The Conversation



The interactive gaming industry is booming around the World

  • Written by News Feature Team


The leading players in high technology industries in Asia and India are taking advantage of the global demand for online entertainment by focusing on high income producing blockbuster games.

With enormous competition from free apps and games that are available on Google Shop and Apple's download site, game producers are designing and creating showcase products that can capture a vast paying audience. War games are some of the most popular strategy downloads and war like simulations are so popular that $Billions are spent by enthusiasts from around the World when a new edition come out.

The best online games attract a band of customers who must have the latest version of their favourite game and are willing to pay for it. It is the same with the millions of fans and customers of online gaming sites that offer the best poker and casino games. The quality of the interactive games is so high that people come back day after day to experience the excitement of having online fun with a chance to make money or earn rewards.

The gaming industry is big business because it meets an insatiable demand for its mix of fun and betting that they present so well. Friends and family often get together for gaming parties where the host provides drinks and food for everyone as they take turns on large high definition screens to take part in highly stimulating game playing. Online gaming at home can be a lot more entertaining than a visit to a crowded bricks and mortar casino. The range of games is certainly greater online that in most casinos. It is the almost endless range of games that keeps adult men and women immersed in interactive game playing.

All sorts of online entertainment have a place in home life in 2016 as online sports and wagering fits in perfectly with TV streaming and movie downloading to fill in people's leisure time. Technicians and game designers are doing their best to produce the best online entertainment and to deliver it via the Internet right into workplaces and homes to new and existing customers. Manufacturers of the hardware and equipment are keeping up with the programming and the demand for ultra high definition screens and high quality sound equipment has never been stronger.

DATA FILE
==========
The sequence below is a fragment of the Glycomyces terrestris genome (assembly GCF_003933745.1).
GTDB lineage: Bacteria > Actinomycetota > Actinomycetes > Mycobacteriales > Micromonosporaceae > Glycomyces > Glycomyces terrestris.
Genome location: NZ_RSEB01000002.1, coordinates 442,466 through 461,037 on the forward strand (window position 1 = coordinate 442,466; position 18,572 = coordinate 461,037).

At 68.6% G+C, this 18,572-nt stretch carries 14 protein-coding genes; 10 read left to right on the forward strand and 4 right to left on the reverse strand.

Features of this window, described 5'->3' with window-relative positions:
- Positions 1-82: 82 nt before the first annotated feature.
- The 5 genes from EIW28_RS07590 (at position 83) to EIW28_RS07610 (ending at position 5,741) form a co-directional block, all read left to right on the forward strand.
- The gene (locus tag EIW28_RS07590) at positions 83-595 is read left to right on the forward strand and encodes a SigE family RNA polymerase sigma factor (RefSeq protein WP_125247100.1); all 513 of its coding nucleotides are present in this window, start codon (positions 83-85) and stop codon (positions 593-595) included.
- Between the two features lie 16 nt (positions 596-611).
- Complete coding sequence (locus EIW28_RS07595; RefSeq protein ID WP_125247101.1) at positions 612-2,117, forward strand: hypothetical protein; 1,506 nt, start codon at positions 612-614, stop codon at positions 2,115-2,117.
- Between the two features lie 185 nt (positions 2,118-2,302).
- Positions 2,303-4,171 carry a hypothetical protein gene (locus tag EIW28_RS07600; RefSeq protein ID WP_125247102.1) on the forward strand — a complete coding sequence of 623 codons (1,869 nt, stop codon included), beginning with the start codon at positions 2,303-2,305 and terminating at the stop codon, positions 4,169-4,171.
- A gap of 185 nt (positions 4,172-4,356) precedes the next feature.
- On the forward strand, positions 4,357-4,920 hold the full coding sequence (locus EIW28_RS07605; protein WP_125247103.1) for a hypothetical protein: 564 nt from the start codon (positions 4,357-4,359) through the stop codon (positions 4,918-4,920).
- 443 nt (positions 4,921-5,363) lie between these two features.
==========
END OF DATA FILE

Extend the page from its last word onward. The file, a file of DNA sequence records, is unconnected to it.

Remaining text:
More Articles ...

  1. Powerful supermarkets push the cost of food waste onto suppliers, charities
  2. Sizing up the future for Australia's video game industry
  3. Jobs don't need to be lousy
  4. End of an era in regional publishing as APN puts papers up for sale
  5. Crowd-sourced funding: Australia needs to learn from Italy's mistakes
  6. Domain versus REA shows it's time Fairfax went all in on digital
  7. In the world of video advertising screen size doesn't matter: study
  8. How Netflix and 'original' series TV are rescripting the business of television
  9. It's hard to hate a unicorn, until it gores you
  10. More staff cuts likely as Fairfax eyes digital only
  11. Limiting startup tax incentives could exclude an important group of early stage investors
  12. Business confidence and tax reform key to Turnbull government re-election: CEDA
  13. Selling ports and other assets: why anti-competitive deals to boost prices cost the public in the end
  14. How people mis-read risk in their super product disclosures and what it could mean for their returns
  15. Three myths on negative gearing the housing industry wants you to believe
  16. Sacred cow no more: what proposed changes to negative gearing really mean
  17. Australia is not Greece, but its economy is obese and unfit
  18. Ending the 'arms race' at the centre of utilities regulation
  19. Luxury cars could be the government's best friend
  20. Why Digital India took on Facebook and won
  21. Explainer: what might upset Australia's 'rock solid' banks
  22. Vital Signs: economy in a holding pattern
  23. Modernising Medicare is a great idea but needs a radical approach
  24. Indigenous Australians retire with 23% less savings
  25. The design of work needs to change to prevent mental illness
  26. Australia has embraced the outsider CEO, but they can't always save the day
  27. Why gold will still be a safe haven in the next financial storm
  28. To disclose or not to disclose? Mental health issues in the workplace
  29. Vital Signs: expect more turmoil
  30. People with a mental illness discriminated against when looking for work and when employed
  31. How blockchain technology is about to transform sharemarket trading
  32. Australians are spending more on mental health services and employers need to take notice
  33. Melbourne Airport outpacing Sydney in aviation's Asian century
  34. A white face can be a big help in a discriminatory housing market
  35. Kevin Rudd guaranteed bank deposits and gave us something we already had
  36. Vital Signs: inflation under control, Aussie dollar harder to wrangle
  37. Financial markets' volatility is much more than a monetary policy issue
  38. China's greatest challenge will be escaping the middle income trap
  39. Ex machina: are computers to blame for market jitters?
  40. Ad blockers are here to stay, micropayments less so
  41. 15 economic milestones which have led to the current eurozone crisis
  42. Promoted to manager? Here's three things you should never forget
  43. Why so bearish? How hidden bias is sinking global stocks
  44. Masters – A failure of corporate governance?
  45. Cyberbullying widespread amongst public servants
  46. FactCheck: is job growth in Australia the greatest it's been since 2006?
  47. ATNIX: Australian Twitter News Index, November/December 2015
  48. Australian Open sponsorship 'scandal' just business-as-usual
  49. Vital Signs: economy limps towards more rate cuts
  50. Burger FoMO – the peaks and pitfalls of retail pop-ups